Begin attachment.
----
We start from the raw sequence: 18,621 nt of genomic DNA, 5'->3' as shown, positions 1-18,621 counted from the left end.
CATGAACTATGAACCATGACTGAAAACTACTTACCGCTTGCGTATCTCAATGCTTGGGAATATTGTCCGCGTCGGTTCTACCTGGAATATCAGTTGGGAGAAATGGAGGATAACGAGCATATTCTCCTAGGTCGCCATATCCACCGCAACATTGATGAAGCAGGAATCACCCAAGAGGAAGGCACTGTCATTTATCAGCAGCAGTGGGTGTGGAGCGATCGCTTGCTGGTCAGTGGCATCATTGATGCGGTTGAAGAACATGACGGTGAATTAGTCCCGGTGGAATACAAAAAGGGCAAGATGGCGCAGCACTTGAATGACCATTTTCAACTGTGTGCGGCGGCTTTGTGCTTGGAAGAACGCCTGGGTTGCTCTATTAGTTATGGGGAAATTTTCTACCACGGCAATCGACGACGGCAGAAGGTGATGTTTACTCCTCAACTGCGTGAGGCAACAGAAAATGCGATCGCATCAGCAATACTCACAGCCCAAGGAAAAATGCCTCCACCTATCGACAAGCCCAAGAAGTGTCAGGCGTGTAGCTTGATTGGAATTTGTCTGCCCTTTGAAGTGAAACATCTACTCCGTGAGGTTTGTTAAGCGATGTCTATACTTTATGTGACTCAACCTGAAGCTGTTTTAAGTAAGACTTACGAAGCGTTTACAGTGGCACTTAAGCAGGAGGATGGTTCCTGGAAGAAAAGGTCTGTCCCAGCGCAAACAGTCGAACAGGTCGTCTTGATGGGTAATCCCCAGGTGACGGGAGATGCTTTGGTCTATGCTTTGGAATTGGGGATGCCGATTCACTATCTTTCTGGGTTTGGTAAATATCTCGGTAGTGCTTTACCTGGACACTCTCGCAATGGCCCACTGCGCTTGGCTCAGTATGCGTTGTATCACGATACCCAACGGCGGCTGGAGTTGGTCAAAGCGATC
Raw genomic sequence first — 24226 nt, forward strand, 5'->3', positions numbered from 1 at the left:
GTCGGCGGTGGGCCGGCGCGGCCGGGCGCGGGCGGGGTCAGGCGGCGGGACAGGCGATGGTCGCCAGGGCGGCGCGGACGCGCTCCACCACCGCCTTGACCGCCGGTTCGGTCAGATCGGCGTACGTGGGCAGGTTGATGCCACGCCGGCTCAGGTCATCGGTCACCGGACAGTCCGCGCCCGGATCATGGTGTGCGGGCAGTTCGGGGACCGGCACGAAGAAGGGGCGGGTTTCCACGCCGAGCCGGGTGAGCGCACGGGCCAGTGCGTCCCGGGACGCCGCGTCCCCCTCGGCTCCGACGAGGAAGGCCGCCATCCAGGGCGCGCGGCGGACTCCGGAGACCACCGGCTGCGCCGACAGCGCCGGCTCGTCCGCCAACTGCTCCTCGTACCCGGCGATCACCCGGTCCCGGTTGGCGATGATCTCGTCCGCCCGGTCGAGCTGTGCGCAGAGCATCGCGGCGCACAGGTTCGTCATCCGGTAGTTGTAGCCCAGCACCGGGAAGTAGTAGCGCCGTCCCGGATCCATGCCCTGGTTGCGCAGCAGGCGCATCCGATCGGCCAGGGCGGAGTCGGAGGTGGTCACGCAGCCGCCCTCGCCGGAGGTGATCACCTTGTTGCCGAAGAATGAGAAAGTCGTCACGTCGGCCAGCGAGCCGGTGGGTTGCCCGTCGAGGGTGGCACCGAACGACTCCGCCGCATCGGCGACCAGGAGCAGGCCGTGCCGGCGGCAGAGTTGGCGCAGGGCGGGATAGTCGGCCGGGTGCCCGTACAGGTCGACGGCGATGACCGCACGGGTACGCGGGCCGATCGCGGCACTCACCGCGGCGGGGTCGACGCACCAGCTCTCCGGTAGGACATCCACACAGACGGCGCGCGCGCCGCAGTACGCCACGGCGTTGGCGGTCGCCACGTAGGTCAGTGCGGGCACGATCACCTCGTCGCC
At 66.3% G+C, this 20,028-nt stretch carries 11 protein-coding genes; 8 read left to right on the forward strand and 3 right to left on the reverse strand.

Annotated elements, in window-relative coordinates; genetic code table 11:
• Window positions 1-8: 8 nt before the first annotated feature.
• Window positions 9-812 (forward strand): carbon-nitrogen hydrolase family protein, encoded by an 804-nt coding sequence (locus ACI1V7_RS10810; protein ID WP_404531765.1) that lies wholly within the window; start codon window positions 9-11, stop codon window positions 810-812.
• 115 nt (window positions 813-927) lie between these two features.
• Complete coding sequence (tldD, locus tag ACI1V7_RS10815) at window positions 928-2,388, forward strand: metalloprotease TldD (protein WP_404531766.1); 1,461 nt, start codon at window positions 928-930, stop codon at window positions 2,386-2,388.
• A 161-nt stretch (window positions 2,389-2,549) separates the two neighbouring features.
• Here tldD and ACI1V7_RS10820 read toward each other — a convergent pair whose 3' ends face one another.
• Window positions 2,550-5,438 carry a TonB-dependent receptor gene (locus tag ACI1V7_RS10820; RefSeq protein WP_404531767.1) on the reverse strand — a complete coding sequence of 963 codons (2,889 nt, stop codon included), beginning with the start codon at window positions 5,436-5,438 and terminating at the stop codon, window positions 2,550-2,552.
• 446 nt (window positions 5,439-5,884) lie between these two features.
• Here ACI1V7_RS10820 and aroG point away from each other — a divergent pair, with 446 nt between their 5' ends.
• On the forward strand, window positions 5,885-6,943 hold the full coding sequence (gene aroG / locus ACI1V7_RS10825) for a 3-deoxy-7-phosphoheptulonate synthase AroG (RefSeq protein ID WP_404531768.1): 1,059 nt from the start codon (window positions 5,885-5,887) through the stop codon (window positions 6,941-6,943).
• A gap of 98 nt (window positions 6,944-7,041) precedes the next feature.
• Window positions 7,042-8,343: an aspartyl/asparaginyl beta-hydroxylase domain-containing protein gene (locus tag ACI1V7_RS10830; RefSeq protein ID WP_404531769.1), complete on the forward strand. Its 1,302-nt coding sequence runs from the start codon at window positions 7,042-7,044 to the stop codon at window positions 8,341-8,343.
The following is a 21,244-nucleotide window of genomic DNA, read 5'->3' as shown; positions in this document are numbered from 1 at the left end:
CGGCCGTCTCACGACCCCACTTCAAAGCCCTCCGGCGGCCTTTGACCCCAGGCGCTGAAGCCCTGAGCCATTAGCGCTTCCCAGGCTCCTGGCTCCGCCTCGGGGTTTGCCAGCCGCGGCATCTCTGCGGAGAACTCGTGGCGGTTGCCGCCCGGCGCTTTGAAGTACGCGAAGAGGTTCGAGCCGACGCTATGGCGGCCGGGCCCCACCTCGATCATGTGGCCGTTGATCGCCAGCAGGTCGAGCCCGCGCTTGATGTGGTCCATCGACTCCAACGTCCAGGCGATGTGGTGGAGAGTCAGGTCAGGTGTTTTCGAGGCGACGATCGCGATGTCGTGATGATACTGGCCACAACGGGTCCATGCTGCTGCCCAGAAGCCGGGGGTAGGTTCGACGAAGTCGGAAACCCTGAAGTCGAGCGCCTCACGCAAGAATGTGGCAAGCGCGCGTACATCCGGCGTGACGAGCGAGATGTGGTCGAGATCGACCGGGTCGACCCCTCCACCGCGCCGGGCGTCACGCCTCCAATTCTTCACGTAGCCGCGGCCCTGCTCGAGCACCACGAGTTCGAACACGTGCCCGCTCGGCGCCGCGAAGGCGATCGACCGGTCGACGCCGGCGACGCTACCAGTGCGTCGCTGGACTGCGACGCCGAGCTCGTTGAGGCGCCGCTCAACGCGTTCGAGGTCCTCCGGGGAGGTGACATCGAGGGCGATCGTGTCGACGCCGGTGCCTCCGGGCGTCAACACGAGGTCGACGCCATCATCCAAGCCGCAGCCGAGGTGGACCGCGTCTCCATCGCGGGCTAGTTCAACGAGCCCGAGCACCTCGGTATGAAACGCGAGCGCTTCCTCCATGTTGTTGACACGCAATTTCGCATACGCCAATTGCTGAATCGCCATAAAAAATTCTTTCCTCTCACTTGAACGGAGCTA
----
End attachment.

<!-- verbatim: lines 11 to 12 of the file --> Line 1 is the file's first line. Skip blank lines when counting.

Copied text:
• A 161-nt stretch (window positions 2,389-2,549) separates the two neighbouring features.
• Here tldD and ACI1V7_RS10820 read toward each other — a convergent pair whose 3' ends face one another.